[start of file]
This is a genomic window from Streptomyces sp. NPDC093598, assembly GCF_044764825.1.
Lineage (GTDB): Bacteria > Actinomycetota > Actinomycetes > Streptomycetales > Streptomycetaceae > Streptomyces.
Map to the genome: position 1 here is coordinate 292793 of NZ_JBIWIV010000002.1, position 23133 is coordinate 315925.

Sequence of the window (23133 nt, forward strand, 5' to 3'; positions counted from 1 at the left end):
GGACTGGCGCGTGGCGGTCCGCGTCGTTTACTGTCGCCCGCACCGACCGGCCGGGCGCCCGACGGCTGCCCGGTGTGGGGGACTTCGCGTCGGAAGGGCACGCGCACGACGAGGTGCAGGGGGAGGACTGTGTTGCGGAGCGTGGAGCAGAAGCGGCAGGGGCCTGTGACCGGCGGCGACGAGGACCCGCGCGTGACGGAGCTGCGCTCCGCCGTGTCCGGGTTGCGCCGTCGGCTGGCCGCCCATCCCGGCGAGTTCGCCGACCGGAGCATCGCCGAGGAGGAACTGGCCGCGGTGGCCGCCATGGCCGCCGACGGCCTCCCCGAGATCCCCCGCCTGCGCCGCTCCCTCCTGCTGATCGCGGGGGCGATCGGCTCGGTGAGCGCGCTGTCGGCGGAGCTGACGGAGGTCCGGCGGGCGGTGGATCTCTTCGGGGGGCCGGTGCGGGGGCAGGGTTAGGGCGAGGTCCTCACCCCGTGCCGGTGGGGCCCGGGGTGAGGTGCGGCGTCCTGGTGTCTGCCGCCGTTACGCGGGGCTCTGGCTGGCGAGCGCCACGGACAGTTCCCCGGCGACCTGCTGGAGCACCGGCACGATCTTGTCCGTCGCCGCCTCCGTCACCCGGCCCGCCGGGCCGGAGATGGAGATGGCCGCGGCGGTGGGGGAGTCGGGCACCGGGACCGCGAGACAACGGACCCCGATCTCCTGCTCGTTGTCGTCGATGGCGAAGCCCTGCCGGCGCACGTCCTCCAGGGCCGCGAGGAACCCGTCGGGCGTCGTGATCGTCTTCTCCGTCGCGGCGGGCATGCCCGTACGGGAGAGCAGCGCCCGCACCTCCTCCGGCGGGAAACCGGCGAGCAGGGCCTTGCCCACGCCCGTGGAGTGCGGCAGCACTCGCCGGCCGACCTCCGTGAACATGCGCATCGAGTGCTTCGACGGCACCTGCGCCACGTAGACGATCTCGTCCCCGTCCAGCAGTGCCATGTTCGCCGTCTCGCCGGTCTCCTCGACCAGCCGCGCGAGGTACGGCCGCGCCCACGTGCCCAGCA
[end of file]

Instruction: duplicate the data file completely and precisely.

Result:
This is a genomic window from Streptomyces sp. NPDC093598, assembly GCF_044764825.1.
Lineage (GTDB): Bacteria > Actinomycetota > Actinomycetes > Streptomycetales > Streptomycetaceae > Streptomyces.
Map to the genome: position 1 here is coordinate 292793 of NZ_JBIWIV010000002.1, position 23133 is coordinate 315925.

Sequence of the window (23133 nt, forward strand, 5' to 3'; positions counted from 1 at the left end):
GGACTGGCGCGTGGCGGTCCGCGTCGTTTACTGTCGCCCGCACCGACCGGCCGGGCGCCCGACGGCTGCCCGGTGTGGGGGACTTCGCGTCGGAAGGGCACGCGCACGACGAGGTGCAGGGGGAGGACTGTGTTGCGGAGCGTGGAGCAGAAGCGGCAGGGGCCTGTGACCGGCGGCGACGAGGACCCGCGCGTGACGGAGCTGCGCTCCGCCGTGTCCGGGTTGCGCCGTCGGCTGGCCGCCCATCCCGGCGAGTTCGCCGACCGGAGCATCGCCGAGGAGGAACTGGCCGCGGTGGCCGCCATGGCCGCCGACGGCCTCCCCGAGATCCCCCGCCTGCGCCGCTCCCTCCTGCTGATCGCGGGGGCGATCGGCTCGGTGAGCGCGCTGTCGGCGGAGCTGACGGAGGTCCGGCGGGCGGTGGATCTCTTCGGGGGGCCGGTGCGGGGGCAGGGTTAGGGCGAGGTCCTCACCCCGTGCCGGTGGGGCCCGGGGTGAGGTGCGGCGTCCTGGTGTCTGCCGCCGTTACGCGGGGCTCTGGCTGGCGAGCGCCACGGACAGTTCCCCGGCGACCTGCTGGAGCACCGGCACGATCTTGTCCGTCGCCGCCTCCGTCACCCGGCCCGCCGGGCCGGAGATGGAGATGGCCGCGGCGGTGGGGGAGTCGGGCACCGGGACCGCGAGACAACGGACCCCGATCTCCTGCTCGTTGTCGTCGATGGCGAAGCCCTGCCGGCGCACGTCCTCCAGGGCCGCGAGGAACCCGTCGGGCGTCGTGATCGTCTTCTCCGTCGCGGCGGGCATGCCCGTACGGGAGAGCAGCGCCCGCACCTCCTCCGGCGGGAAACCGGCGAGCAGGGCCTTGCCCACGCCCGTGGAGTGCGGCAGCACTCGCCGGCCGACCTCCGTGAACATGCGCATCGAGTGCTTCGACGGCACCTGCGCCACGTAGACGATCTCGTCCCCGTCCAGCAGTGCCATGTTCGCCGTCTCGCCGGTCTCCTCGACCAGCCGCGCGAGGTACGGCCGCGCCCACGTGCCCAGCA